The ministry's "unification" efforts have also been hampered by resident warlords, or "commandants," as well as reports that some tribal leaders are on the payroll of Pakistani intelligence. As such, there are some tribal leaders who may not see the benefit in aligning themselves with a central government, which does not seem to be doing any good for them. "The problem is that with certain tribes, some of their members are living on Afghanistan's side of the border, and the others are living on the Pakistani side. There is a lot of poverty on our side, whereas on the Pakistani side, they see their brothers enjoying all sorts of facilities, from running water to hospitals. This makes them susceptible to accepting foreign money," Nurzai explained. "We need to be able to offer the tribesmen these facilities. We need to improve their living conditions. This way, they will cooperate with the central government. Right now, we are working all along the frontier, from Badakhshan to Nimroz provinces. We are trying to meet their requirements, solve some of their problems and create jobs for them. Otherwise, they may move to the big cities, which are getting crowded."

The task of unifying tribes is a trickier affair, especially with larger tribal confederations, which count thousands of members and spread out in numerous provinces. These tribes have lived under the oppressive thumb of local warlords, who have imposed heavy taxation as well as checkpoints at every crossing. "The warlords don't want the tribes to be unified. It is not in their interest. Previous governments had adopted a similar strategy. They reasoned that if the tribes were divided, they would be easier to govern. But if they are unified, they may rise up against the ruling power," Nurzai said.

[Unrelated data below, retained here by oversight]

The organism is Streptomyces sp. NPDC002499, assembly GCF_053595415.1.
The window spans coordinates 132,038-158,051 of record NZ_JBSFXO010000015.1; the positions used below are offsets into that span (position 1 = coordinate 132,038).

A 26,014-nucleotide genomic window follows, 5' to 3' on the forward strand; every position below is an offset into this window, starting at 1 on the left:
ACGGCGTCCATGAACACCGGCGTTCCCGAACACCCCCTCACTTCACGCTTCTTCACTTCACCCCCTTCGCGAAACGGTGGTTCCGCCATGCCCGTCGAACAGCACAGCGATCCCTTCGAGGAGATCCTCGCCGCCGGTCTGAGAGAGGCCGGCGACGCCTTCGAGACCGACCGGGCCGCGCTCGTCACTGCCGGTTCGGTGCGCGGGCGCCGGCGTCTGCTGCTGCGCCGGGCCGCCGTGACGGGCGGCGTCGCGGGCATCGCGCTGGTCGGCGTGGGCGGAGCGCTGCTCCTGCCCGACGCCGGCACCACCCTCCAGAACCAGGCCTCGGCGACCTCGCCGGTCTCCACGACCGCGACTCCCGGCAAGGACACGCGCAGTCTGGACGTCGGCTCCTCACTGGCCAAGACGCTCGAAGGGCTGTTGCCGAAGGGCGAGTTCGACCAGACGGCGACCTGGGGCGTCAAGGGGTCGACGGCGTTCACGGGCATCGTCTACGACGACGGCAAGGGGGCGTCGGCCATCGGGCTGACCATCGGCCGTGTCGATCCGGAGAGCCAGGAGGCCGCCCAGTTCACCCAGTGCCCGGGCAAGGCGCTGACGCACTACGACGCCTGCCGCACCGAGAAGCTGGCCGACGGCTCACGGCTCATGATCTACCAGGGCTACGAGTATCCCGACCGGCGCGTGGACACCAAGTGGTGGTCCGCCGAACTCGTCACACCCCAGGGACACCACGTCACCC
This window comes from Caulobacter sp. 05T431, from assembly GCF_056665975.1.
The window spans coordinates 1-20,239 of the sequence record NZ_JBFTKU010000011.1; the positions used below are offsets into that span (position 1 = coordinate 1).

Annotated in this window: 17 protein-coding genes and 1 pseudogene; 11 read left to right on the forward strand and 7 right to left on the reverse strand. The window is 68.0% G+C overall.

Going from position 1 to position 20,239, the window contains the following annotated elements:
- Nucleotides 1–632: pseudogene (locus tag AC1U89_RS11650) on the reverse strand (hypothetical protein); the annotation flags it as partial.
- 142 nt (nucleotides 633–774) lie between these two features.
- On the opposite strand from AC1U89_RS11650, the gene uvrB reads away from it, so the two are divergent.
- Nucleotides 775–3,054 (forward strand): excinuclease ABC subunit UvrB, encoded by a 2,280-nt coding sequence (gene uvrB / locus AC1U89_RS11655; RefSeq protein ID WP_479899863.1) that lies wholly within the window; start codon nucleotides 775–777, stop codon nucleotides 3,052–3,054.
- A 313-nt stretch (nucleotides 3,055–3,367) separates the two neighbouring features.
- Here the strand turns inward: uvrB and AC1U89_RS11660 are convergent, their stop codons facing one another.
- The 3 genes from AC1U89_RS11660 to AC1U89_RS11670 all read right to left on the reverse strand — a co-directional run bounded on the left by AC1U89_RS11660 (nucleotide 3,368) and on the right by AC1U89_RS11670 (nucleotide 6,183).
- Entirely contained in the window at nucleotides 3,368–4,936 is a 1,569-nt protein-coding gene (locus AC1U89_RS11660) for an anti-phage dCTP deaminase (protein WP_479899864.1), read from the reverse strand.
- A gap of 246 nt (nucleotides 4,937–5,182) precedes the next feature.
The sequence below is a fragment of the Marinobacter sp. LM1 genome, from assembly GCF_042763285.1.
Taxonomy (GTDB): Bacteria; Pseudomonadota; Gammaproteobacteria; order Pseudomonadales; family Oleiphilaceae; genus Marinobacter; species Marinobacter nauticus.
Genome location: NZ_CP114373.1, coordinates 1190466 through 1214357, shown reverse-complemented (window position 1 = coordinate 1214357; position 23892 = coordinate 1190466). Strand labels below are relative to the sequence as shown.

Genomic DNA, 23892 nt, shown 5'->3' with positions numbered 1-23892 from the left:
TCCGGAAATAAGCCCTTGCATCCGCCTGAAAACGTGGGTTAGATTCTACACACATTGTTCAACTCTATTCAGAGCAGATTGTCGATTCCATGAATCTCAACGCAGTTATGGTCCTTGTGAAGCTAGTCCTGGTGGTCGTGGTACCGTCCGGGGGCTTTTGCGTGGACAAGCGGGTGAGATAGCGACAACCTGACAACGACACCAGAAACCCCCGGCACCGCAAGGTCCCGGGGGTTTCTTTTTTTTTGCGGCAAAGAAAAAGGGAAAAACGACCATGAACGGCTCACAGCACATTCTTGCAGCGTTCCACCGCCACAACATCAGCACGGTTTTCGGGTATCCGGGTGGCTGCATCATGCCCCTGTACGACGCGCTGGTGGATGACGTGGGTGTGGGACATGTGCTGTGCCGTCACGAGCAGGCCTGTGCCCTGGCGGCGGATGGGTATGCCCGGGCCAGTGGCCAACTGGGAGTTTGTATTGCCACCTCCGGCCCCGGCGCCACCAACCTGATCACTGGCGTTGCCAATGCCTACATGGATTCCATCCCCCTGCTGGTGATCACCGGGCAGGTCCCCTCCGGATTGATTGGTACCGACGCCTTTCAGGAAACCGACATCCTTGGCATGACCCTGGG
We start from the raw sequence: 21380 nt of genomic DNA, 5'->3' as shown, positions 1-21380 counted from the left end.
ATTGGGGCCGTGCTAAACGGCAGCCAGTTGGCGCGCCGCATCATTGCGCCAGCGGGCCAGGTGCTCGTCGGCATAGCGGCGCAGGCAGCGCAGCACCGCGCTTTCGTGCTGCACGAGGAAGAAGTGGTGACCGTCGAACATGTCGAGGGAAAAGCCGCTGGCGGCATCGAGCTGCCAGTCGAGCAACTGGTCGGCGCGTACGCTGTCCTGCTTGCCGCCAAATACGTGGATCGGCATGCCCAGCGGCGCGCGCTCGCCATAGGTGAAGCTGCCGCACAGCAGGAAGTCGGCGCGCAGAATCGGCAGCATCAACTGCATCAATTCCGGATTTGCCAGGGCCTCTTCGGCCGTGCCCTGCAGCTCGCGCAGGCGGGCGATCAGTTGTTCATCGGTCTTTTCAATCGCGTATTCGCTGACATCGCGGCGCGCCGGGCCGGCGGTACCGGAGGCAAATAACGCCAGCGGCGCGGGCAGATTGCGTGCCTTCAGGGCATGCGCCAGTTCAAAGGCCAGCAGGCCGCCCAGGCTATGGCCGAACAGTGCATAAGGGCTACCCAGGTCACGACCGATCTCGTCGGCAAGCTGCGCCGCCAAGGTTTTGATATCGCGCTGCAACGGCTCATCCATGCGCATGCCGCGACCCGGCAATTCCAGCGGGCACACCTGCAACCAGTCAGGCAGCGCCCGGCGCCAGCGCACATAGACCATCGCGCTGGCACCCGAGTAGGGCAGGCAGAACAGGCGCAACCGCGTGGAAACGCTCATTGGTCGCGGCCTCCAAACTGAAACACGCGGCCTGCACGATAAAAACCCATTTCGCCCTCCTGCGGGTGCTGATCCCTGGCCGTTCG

The Afghan Transitional Administration, however, recognizes that tribal unity is imperative for preserving national security. "The tribal leaders are sick and tired of oppression. When we unify the tribes, the warlords will be out of business," said Nurzai. He acknowledged that many of these warlords may be receiving funding from the Americans to help "root out terror," and as such, they may be tough stains to remove, but he believes that without the support of their militia, these warlords would be "nobodies."

The ministry's first unification experiment was with the Mangal tribe, located in eight districts in Paktiya and Khost provinces in southeastern Afghanistan. The Mangals were divided into various factions, and there was a great deal of hostility among them. But the ministry considers the Mangal experiment as a success. After months of negotiations, the tribal leaders agreed to hold a congress in Kabul.

Nurzai said the ministry has also managed to unify the Ahmadzai, Tutakhayl, and Chamkani tribes. Efforts are underway with the Jaji, Shinwar, and Momand tribes. Nurzai, a Pashtun from Kandahar, was a university student when the communists took over. He abandoned his studies and joined the resistance effort. When the Taliban took power, he joined the Northern Alliance and organized offensives from different parts of the country. He was a key member of the Alliance's military council under the late Commander Ahmed Shah Mas'ud, as well as the 42-member national council under then-President Barhanuddin Rabbani. At the Bonn conference in 2001, Nurzai was appointed Minister of Small Industry for the Afghan Interim Administration. He was soon after appointed Minister of Frontier and Tribal Affairs owing to his tribal background and his understanding of the various tribes populating the country.

Tribal Militias

The mobilization of tribal militias, however cost-efficient, depends upon an understanding of the modus operandi of Pashtun tribal customs. The militias can only carry out their mandate if they have the full cooperation of the tribesmen in the vicinity. For this, they must rely on the "shura," a council of tribal elders, and the "arbakay," a tribal law-enforcement team consisting of tribesmen aged between 16 and 25 years.

The "shura" must rule that punishment awaits anyone found harboring individuals belonging to the Taliban or Al-Qaeda groups, anyone involved in trafficking narcotics, or anyone accepting bribes from foreign governments or organizations. The "shura" will decide upon the punishment for these crimes. For instance, anyone who harbors an infiltrator will pay a $15,000 fine, and have his house burned down. The task of the "arbakay" is to enforce the punishment prescribed by the "shura."